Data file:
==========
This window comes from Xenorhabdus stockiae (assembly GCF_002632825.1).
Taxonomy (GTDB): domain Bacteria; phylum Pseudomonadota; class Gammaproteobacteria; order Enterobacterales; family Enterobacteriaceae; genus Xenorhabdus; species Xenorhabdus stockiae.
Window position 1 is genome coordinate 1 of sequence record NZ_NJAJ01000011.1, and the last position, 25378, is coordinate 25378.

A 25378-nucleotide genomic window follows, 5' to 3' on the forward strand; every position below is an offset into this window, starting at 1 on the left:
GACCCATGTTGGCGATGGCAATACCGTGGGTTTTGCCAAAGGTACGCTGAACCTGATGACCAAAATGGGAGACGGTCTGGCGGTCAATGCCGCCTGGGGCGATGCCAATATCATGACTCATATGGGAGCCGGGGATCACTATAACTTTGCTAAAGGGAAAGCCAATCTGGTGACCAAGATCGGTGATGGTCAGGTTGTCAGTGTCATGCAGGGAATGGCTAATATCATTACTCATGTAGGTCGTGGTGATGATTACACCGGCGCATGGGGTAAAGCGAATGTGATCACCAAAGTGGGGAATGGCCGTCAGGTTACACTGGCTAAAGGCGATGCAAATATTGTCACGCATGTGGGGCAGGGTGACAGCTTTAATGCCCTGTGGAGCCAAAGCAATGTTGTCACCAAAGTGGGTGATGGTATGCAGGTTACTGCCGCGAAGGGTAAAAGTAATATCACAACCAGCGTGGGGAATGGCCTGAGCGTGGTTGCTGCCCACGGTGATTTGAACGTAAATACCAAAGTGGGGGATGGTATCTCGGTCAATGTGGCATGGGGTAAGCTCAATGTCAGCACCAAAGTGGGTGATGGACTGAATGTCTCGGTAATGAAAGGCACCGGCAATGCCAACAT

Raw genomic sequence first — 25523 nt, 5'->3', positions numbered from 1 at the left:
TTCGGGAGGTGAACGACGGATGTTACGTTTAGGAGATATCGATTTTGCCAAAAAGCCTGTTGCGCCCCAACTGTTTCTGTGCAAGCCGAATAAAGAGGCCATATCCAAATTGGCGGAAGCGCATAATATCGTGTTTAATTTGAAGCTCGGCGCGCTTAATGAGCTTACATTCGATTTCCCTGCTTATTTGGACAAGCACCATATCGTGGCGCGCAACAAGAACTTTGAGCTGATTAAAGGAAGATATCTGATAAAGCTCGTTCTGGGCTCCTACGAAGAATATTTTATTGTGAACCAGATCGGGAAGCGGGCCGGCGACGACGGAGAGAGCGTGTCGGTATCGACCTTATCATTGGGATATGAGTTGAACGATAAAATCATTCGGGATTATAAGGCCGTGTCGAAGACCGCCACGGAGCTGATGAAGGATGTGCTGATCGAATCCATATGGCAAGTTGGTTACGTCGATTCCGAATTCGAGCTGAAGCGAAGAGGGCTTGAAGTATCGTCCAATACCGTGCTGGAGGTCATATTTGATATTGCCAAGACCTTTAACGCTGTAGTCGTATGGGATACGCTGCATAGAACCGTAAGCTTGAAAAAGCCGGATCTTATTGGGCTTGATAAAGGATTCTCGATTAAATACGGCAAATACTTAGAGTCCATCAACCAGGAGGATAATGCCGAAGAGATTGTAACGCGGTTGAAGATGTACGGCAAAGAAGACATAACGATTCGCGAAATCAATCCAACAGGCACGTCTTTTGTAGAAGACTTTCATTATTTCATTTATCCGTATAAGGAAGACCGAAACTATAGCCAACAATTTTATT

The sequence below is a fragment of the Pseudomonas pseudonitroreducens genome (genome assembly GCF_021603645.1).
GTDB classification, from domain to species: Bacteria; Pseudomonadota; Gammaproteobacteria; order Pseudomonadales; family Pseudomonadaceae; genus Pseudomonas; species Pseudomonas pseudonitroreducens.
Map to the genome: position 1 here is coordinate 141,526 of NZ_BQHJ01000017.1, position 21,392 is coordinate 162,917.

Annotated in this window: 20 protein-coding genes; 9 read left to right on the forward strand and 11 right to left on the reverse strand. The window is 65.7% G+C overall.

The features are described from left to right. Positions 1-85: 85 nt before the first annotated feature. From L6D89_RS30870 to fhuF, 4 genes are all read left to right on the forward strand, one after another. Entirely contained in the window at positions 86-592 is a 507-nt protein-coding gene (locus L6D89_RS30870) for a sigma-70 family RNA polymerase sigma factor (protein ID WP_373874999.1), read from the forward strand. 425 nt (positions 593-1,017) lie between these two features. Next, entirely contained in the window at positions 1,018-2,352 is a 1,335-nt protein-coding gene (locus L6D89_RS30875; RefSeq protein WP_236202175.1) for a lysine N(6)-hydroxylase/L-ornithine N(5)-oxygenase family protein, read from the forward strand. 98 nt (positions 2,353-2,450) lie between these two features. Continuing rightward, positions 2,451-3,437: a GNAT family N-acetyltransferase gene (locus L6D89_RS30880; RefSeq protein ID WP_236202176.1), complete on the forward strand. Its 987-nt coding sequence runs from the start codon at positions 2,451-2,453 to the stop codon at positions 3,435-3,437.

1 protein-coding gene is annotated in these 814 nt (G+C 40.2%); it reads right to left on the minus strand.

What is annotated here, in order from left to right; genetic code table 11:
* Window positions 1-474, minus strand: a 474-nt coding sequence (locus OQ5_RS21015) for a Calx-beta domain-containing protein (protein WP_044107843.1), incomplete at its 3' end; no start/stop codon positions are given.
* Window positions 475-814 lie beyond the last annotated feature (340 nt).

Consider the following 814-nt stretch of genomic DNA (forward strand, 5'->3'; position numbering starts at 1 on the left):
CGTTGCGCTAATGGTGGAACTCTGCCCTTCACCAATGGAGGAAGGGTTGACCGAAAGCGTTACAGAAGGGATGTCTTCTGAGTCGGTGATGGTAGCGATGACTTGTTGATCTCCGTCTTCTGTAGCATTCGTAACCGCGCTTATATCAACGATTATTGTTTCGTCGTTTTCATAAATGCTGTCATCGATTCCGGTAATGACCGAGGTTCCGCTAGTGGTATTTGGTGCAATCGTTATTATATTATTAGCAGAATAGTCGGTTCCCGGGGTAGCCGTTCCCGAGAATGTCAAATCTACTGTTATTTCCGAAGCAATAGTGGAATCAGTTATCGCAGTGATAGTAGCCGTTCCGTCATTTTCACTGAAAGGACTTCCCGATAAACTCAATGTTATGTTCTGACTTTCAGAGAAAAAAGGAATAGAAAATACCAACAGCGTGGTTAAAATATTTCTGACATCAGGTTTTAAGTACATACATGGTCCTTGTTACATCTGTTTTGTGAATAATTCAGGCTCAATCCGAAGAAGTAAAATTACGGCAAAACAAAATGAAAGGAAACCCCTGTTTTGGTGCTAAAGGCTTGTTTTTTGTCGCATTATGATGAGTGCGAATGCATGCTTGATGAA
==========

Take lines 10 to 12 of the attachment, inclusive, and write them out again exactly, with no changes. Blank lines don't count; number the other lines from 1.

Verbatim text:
Map to the genome: position 1 here is coordinate 141,526 of NZ_BQHJ01000017.1, position 21,392 is coordinate 162,917.

Annotated in this window: 20 protein-coding genes; 9 read left to right on the forward strand and 11 right to left on the reverse strand. The window is 65.7% G+C overall.

The features are described from left to right. Positions 1-85: 85 nt before the first annotated feature. From L6D89_RS30870 to fhuF, 4 genes are all read left to right on the forward strand, one after another. Entirely contained in the window at positions 86-592 is a 507-nt protein-coding gene (locus L6D89_RS30870) for a sigma-70 family RNA polymerase sigma factor (protein ID WP_373874999.1), read from the forward strand. 425 nt (positions 593-1,017) lie between these two features. Next, entirely contained in the window at positions 1,018-2,352 is a 1,335-nt protein-coding gene (locus L6D89_RS30875; RefSeq protein WP_236202175.1) for a lysine N(6)-hydroxylase/L-ornithine N(5)-oxygenase family protein, read from the forward strand. 98 nt (positions 2,353-2,450) lie between these two features. Continuing rightward, positions 2,451-3,437: a GNAT family N-acetyltransferase gene (locus L6D89_RS30880; RefSeq protein ID WP_236202176.1), complete on the forward strand. Its 987-nt coding sequence runs from the start codon at positions 2,451-2,453 to the stop codon at positions 3,435-3,437.